When considering new hires, it’s important that you follow through and check the references candidates have given you. Sure, it takes time and effort to do a thorough reference check, but think about the costs (and wasted time) associated with hiring the wrong person. It’s worth it to make the extra effort and get it right the first time. Checking references involves more than simply checking off whether the candidate gave you accurate employment dates, etc.
How to Conduct a Thorough Reference Check
- Don’t simply check the references on the candidate’s list. You have a right to call anyone who has employed a job candidate or who knows him or her personally. You don’t have to limit yourself to the list the candidate provided. The only person who’s truly off-limits, is a candidate’s current employer, for obvious reasons.
- Company policies stating that they don’t give references are often broken. Some companies have a formal policy in place stating that they don’t give references outside of confirming employment and dates. While the HR department may stick to this rule, managers often don’t and frequently divulge critical information, despite the rule.
- Potential employers can ask almost anything they want when checking a reference. If you want to know about a job candidate’s attitude, work ethic, projects, duties, or anything like that, ask away. Stay away from asking anything about race, religion, disabilities, etc., but almost anything else is ok.
- Use open-ended questions. Instead of asking “Would you hire this person again?” try asking, “What would you most like to tell me about her?” This makes it impossible to give a simple yes or no answer and forces the person to offer at least something more substantial about the candidate.
- Listen to your candidate. Sometimes references can carry an unfounded negative bias. If a candidate has warned you in advance that one of his references may not speak well of him, ask him why. Listen to the answer carefully. Maybe the supervisor and your job candidate had personal issues that negatively affect the reference. Or, perhaps the supervisor is the type of person who rarely has anything nice to say, especially about former employees – good or bad. If everyone else speaks highly about your candidate, and this one person throws a monkey wrench in, think long and hard before giving it too much weight in the decision process.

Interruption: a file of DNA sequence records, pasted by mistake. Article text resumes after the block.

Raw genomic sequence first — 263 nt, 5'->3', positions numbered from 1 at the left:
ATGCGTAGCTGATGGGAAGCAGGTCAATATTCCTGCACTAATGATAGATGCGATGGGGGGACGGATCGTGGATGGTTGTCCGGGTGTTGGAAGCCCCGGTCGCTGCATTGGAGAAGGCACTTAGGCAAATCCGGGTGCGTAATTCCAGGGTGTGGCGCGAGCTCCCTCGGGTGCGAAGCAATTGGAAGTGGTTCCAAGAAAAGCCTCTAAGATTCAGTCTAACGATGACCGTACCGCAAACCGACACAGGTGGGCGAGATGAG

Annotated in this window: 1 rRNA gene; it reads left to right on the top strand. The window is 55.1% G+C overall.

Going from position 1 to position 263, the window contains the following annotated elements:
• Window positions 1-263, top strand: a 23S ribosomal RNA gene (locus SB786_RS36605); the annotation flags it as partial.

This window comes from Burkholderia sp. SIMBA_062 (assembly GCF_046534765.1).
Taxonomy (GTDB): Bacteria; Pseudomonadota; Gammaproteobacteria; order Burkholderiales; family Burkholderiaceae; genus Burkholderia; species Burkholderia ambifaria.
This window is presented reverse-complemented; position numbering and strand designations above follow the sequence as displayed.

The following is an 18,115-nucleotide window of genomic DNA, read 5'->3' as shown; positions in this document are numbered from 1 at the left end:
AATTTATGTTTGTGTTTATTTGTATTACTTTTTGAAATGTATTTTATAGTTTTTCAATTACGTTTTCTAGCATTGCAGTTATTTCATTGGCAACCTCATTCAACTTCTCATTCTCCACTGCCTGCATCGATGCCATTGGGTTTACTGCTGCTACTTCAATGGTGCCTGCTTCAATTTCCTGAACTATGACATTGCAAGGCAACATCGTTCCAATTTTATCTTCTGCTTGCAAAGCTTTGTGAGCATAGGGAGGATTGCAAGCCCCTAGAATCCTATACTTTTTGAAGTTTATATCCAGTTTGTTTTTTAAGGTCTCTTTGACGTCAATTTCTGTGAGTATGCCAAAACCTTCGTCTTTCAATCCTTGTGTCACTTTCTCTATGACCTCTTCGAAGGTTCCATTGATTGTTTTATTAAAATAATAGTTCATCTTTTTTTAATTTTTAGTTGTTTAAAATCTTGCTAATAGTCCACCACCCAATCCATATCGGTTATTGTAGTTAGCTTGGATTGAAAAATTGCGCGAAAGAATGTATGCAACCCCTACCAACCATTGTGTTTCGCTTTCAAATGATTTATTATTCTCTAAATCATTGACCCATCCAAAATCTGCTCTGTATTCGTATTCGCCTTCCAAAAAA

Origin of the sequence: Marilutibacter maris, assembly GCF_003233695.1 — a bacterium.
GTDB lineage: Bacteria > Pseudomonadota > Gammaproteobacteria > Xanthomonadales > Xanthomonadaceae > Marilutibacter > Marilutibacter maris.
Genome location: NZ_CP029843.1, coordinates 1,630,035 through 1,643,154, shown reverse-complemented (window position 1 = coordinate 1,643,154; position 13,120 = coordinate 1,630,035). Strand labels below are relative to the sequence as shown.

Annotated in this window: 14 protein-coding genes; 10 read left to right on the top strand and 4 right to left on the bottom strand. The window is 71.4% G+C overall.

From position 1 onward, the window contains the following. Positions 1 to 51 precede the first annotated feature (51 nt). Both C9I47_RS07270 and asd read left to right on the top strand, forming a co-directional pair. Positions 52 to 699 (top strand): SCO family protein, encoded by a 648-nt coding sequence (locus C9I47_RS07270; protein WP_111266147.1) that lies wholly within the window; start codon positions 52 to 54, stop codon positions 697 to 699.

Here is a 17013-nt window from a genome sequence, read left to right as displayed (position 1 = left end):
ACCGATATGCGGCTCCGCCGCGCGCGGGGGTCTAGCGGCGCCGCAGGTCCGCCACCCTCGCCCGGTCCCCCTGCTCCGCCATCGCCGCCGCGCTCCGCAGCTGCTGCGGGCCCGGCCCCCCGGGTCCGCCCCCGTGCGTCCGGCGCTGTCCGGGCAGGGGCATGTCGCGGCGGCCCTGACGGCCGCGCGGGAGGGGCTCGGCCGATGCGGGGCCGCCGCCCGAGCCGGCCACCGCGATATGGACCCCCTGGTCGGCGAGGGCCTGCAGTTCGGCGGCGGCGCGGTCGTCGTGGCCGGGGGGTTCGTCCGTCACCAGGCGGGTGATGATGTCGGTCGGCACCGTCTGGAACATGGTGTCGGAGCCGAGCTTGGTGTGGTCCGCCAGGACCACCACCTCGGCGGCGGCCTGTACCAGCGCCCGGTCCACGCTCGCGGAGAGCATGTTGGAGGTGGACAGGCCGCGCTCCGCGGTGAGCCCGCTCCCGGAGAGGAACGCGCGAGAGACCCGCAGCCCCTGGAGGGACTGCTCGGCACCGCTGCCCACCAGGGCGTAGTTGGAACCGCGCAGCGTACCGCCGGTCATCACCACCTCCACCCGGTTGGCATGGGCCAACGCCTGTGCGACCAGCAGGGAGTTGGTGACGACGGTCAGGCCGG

- Listen to your reference. Sometimes the reference you speak to says one thing, but means another. How can you make this distinction? With tone, of course. If the reference seems hesitant, yet gives a positive report, or if she seems uncomfortable, it could represent a red flag. If a candidate has truly done a good job, it’s often difficult to miss the enthusiasm of a pleased former employer, even when confirming benign information like employment dates.
- Don’t discount non-human, digital references. Many potential employers nowadays, take advantage of the public nature of social media networks to do a little passive checking into their job candidates. By passively observing what a candidate posts, how he or she engages with followers, and what followers say about the candidate, you glean invaluable insight into character and work ethic.
- Be direct. Ask pointed and direct questions when speaking to a reference. Ask about concrete accomplishments (i.e. increased revenues, decreased expenses) and what makes the candidate stand out among his peers (good or bad). You may want to ask the reference to grade the candidate on a scale of 1 to 10 with 10 being the best possible grade. If the reference says your candidate should receive a grade of 7, directly ask why they think he is a 7 and not an 8 or 6.
- Block out time in your schedule. Don’t try to slip in a call or two during a break or between meetings. You need to have time to delve deeper into specific details during a call, should the need arise. If you’re rushed, you’ll miss something. If you need to make several calls about one candidate, or check references for five or more people, spread it out over several days. Make sure you save time for this and give each reference check the attention it deserves.
If you don’t think you have the personality needed to be assertive and direct during the reference checking process, have someone else do it while you’re in the room. Ask your stand in to take notes about important facts and not try to remember them. You’ll need to have concrete notes to refer to when poring over all the candidates and finally making your choice. This may seem like a lot of work, but it’s worth it to find and hire top-level talent that’s reliable and productive.
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